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Uncle Shima quits radio after 25 years as a jazz show host

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TIME TO QUIT: Uncle Shima

Shima Monageng will officially leave Gabz FM radio station on February 3rd after his last show.

Popularly known as Uncle Shima, the veteran politician and jazzman is also a renowned estate professional who runs his firm Monageng Valuers.

In an exclusive interview with The Voice, Monageng confirmed his exit from Gabz FM where he has been at the helm of one of the most listened to jazz shows, Styles of Jazz Fusion for 18 years has pulled down the curtain on his sterling radio career.

Monageng began his radio career at RB2 in 1994, taking over from Bapaphi Mphusu as the new host of ‘Jazz For You’ on RB2.

“Everything has a beginning and an end. It has been a pleasant and fulfilling road,” said Monageng.

“The station is undergoing a restructuring phase and we mutually agreed to part ways,” he said.

He said before falling head over heals in love with Jazz music, he was into gospel music and carried cassettes to school at Kgari Sechele Junior.

That would however change after the arrival of South African refugees following the 1976 Soweto rising.

“South African students who schooled at Kgari Sechele were different, they played music we didn’t know and they were considered and instantly became a hit with the ladies,” he said.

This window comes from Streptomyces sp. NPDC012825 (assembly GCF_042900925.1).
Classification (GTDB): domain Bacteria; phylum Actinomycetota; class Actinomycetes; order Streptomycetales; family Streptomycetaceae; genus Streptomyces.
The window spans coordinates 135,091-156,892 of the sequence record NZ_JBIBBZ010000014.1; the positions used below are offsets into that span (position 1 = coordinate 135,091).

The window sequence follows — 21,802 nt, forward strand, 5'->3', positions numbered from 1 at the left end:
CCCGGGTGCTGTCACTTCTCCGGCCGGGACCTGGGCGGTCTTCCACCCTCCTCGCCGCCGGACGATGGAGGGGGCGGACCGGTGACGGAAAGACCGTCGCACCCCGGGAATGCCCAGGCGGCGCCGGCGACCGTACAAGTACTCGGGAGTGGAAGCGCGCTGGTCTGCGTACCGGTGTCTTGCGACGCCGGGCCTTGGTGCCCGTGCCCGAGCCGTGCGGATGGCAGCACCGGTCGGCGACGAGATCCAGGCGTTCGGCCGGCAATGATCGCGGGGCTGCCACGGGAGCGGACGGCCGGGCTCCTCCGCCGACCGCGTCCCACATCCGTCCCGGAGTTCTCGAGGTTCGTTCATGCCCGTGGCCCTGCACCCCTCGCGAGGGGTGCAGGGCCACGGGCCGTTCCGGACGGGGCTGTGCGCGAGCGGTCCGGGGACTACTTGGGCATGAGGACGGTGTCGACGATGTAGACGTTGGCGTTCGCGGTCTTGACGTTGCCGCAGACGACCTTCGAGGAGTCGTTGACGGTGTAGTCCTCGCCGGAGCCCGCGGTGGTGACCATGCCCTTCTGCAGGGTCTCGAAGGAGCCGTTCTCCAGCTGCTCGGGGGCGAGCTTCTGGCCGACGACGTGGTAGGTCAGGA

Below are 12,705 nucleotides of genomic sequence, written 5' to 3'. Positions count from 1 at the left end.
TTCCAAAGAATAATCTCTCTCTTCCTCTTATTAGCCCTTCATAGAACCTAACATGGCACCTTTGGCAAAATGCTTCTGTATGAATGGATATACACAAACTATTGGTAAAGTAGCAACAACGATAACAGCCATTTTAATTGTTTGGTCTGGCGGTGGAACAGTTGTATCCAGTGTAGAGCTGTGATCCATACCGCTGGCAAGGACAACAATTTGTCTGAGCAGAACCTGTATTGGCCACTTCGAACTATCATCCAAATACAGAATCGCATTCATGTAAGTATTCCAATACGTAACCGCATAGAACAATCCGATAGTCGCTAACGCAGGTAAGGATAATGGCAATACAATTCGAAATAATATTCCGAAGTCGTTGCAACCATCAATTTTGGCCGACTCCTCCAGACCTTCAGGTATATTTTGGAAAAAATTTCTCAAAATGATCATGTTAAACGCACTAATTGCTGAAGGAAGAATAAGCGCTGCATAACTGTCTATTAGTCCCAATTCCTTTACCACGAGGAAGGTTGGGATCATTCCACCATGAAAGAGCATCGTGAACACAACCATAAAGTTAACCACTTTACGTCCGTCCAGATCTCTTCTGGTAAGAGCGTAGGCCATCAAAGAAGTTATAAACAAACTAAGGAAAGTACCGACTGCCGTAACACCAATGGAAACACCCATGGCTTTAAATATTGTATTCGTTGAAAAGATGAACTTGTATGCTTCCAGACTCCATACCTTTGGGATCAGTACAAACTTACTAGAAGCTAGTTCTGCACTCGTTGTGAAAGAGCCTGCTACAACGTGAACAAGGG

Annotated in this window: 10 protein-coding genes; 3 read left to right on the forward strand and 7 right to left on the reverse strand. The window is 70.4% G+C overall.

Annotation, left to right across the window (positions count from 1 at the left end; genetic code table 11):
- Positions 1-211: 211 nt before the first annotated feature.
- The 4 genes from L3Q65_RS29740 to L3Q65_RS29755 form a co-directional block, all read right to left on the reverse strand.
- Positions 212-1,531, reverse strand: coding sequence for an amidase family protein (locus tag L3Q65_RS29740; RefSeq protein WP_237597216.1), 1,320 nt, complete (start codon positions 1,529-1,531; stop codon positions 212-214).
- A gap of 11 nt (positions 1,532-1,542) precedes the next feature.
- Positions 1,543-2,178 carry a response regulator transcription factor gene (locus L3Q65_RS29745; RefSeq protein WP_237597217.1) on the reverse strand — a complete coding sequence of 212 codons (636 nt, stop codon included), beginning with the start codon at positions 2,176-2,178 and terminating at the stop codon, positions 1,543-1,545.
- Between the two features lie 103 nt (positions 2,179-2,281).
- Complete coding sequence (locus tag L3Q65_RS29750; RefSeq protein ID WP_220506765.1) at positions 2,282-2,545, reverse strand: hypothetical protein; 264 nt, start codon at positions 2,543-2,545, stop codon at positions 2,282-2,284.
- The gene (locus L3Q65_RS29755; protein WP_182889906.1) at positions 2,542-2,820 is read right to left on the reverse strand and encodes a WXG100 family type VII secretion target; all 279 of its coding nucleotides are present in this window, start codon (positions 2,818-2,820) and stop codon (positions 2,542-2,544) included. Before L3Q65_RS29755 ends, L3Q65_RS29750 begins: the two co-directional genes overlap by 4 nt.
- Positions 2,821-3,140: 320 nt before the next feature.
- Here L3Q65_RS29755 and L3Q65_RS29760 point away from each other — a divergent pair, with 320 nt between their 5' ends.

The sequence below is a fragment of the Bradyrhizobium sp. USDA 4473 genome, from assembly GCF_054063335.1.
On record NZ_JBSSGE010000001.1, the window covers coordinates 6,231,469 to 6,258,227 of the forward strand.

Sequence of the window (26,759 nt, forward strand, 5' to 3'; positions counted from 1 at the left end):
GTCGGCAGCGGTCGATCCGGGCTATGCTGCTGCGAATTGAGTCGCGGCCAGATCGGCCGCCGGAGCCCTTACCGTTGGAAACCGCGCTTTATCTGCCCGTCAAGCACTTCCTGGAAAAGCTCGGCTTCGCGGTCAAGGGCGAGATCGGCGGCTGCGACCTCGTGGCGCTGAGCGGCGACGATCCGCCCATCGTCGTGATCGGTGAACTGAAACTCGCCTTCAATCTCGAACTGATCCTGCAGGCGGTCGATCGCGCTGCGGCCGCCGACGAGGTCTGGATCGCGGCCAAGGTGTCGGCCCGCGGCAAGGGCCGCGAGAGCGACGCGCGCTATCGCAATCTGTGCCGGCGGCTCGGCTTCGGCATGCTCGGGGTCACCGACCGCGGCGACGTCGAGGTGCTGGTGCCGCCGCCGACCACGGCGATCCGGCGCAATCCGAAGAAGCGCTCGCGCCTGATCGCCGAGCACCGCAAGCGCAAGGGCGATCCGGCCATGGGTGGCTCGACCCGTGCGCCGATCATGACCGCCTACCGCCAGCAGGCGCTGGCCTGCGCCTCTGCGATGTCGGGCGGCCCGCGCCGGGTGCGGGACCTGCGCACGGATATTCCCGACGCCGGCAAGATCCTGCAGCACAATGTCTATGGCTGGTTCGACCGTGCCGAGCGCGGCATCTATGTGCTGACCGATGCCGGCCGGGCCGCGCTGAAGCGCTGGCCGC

Monageng said he befriended the South African legion and his perspective on music changed forever.

“I was recruited by Monica Mphusu who was the Station Manager at RB2 and felt my voice would be perfect for a jazz show,” Monageng said.

After seven years at the national commercial radio station, Monageng received another call from Sidney Baitsile who was the new Gabz FM Station Manager.

“He told me I’d be perfect for Gabz FM, and I immediately switched allegiances and started a relationship that surpassed two decades,” said a nostalgic Monageng.

The veteran broadcaster said in his 25 years on the airwaves there has been ups and downs, but would rather focus on career highlights.

One of his proudest achievements is that he has interviewed almost all local jazz artists and has played a meaningful role in launching and promoting their music careers.

He has interviewed international jazz stars such as Sadao Watanabe, George Benson, Kirk Whalum and many other South African stars.

“The biggest moment for me was however when together with ED who hosted a jazz show for Radio BOB in South Africa broadcasted live from Gaborone Club. It was a jazz festival and I did the show from 2pm to 6pm and ED took over from there,” he said and added: “It was magical, as Sipho Gumede stepped onstage at 9pm.”

Monageng whose political future has recently been under scrutiny said being on radio, particularly Gabz FM has taken him places. “Through South African Tourism I was able to attend Standard Joy of Jazz and Cape Town jazz, the perks that came with the industry,” he chuckled.

“I’ll definitely miss radio. It was like playing at work. This however will be time for me to introspect and listen to other jazz presenters who I never had an opportunity to listen to on Sundays,” he said.